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The Suffolk Journal

Your School. Your Paper. Since 1936.

The Suffolk Journal

Your School. Your Paper. Since 1936.

The Suffolk Journal

NATO-Russian tensions during the Ukraine crisis

James Bartlett
Ukraine supporters demonstrate outside of the MA statehouse.

Although the Cold War ended 30 years ago, relations between NATO member states and Russia have recently deteriorated, with the threat of a global war once again a possibility.

Tensions between NATO and Russia escalated after Russia carried out an attack on Ukraine earlier this week, marking another chapter in the ongoing Russo-Ukrainian War, which has been at a stalemate for eight years since it began in 2014.

Russia’s attack began early in the morning on Feb. 24, when the Russian armed forces launched a full scale military invasion of Ukraine. This came following Russian President Vladimir Putin’s recognition of the ethnic-Russian and separatist regions known as the Donetsk and Lugansk People’s Republic the night before. 

Putin stated in a press conference that Russia sought to “demilitarize and denazify” Ukraine, referring to the pro-Western government of Ukrainian President Volodymyr Zelensky as a “military junta.” These actions resulted in widespread condemnation from NATO and the United Nations, and a call by these organizations for international sanctions on Russia.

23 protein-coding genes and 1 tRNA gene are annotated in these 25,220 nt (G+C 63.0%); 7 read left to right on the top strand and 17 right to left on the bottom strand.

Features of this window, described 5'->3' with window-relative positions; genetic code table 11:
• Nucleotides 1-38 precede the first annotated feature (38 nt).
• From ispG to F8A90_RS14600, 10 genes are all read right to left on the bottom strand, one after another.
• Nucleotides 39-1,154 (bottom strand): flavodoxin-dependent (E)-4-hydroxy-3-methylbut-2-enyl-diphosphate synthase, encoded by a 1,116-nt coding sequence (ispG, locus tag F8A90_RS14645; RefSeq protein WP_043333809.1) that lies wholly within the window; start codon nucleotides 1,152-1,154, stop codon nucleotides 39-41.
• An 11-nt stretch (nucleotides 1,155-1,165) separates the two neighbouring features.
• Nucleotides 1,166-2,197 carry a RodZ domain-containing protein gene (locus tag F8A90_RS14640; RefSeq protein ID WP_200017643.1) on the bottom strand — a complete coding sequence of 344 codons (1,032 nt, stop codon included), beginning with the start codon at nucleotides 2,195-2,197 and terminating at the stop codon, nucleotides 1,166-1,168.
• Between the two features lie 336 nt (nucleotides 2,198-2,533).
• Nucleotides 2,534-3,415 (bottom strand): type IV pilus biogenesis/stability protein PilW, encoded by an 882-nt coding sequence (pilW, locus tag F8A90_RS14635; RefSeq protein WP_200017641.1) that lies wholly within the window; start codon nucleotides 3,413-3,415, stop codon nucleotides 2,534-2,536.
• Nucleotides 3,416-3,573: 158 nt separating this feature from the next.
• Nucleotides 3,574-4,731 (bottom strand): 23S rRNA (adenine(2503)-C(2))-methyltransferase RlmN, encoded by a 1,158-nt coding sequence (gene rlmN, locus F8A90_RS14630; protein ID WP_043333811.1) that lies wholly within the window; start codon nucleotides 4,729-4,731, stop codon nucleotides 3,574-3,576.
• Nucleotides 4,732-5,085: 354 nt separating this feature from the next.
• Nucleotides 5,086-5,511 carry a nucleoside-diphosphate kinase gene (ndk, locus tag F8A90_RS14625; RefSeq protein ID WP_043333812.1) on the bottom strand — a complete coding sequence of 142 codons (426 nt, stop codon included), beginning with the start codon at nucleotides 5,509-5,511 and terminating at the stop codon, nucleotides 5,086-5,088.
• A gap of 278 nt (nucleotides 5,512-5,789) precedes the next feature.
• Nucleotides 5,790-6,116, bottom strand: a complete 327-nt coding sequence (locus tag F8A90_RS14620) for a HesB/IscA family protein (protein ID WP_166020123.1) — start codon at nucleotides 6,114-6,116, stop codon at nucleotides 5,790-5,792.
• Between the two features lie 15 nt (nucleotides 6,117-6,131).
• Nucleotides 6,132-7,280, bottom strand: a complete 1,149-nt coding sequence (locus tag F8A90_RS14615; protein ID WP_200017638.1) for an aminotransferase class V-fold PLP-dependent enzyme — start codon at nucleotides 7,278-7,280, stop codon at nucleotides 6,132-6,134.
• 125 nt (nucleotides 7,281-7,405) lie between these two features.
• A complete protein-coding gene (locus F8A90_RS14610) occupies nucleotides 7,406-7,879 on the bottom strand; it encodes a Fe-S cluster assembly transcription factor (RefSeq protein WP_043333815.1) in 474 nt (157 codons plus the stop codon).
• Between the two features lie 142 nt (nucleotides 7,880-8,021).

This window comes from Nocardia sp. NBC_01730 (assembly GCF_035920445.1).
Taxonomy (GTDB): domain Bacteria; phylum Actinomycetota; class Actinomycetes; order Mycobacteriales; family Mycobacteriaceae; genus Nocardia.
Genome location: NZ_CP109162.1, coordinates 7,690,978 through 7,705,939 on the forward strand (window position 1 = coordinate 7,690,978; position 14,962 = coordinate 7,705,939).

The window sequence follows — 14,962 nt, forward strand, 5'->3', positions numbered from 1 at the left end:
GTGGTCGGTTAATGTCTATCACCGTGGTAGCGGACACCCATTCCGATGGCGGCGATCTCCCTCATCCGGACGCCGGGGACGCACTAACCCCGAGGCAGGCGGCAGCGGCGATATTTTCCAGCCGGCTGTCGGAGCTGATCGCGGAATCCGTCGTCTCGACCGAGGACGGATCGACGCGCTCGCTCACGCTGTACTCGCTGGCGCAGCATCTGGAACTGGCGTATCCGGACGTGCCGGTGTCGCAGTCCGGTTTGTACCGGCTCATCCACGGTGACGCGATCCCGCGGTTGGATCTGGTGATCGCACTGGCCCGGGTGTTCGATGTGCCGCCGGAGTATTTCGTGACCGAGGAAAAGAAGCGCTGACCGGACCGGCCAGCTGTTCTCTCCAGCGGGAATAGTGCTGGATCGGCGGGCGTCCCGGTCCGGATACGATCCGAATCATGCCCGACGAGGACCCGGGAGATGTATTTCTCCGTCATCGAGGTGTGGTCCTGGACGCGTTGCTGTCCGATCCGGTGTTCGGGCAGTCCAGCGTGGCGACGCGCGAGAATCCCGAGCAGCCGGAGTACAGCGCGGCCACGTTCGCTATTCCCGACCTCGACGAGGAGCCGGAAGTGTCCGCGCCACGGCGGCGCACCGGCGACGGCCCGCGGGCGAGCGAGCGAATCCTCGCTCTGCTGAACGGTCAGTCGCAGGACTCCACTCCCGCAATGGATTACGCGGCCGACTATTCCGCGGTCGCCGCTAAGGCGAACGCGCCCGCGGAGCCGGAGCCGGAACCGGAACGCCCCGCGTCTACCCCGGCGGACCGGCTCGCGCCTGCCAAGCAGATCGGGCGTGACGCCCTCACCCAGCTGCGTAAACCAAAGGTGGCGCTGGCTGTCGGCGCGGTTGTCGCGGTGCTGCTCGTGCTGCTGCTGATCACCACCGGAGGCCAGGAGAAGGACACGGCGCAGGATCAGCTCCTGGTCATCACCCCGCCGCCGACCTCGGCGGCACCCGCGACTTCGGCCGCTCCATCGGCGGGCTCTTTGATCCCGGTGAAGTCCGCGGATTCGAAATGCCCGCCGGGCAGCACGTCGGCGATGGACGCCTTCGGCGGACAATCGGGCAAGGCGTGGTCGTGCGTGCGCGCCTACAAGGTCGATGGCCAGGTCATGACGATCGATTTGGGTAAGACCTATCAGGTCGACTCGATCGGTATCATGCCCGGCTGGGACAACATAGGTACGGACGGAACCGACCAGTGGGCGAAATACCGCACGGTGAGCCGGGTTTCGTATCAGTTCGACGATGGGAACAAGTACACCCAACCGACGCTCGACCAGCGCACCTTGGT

The invasion began on Thursday morning with the deployment of Russian armed forces within the separatist regions. Putin also stated in a press conference that Russia’s objective was to support the separatists’ “right to self-determination,” and urged the Ukrainian people to “lay down their arms and go to their homes” to avoid minimal bloodshed.

Minutes after Putin’s announcement on Thursday morning, bombs began to explode on the major Ukrainian cities of Donetsk, Lugansk, Sumy, Kharkiv, Chernihiv, Zhytomyr and the capital city of Kyiv, as Russian armed forces entered Ukraine from the east. The port of Mariupol in southeastern Ukraine was also attacked by Russian naval ships.

The Ukrainian and American flags are tied together to show the protestors loyalty to both countries. (Alec Maskell)

Just after 6 p.m. (EET), Russian armed forces stationed in Belarus invaded Ukraine from the north, overtaking the uninhabited site of the Chernobyl nuclear power plant. Simultaneously, Russian naval forces invaded from the south, overtaking Snake Island on the Black Sea, shooting and killing all 13 Ukrainian soldiers defending the island. The Russian navy then besieged the major port city of Odessa in southern Ukraine.

The invading Russian soldiers began to move closer to Kyiv Thursday evening, prompting Ukrainian citizens to flee their homes en masse. However, Zelensky’s government enacted martial law, and ordered that all men aged 18-60 remain in the country to be enlisted in the armed forces to defend their homeland. 

In response to Russia’s invasion, NATO forces also began to deploy soldiers and weapons along Ukraine’s western and southern borders with Poland and Romania, as the bombings began to strike near cities further west such as Ivano-Frankivsk and Lviv, the latter of which contains the U.S. embassy.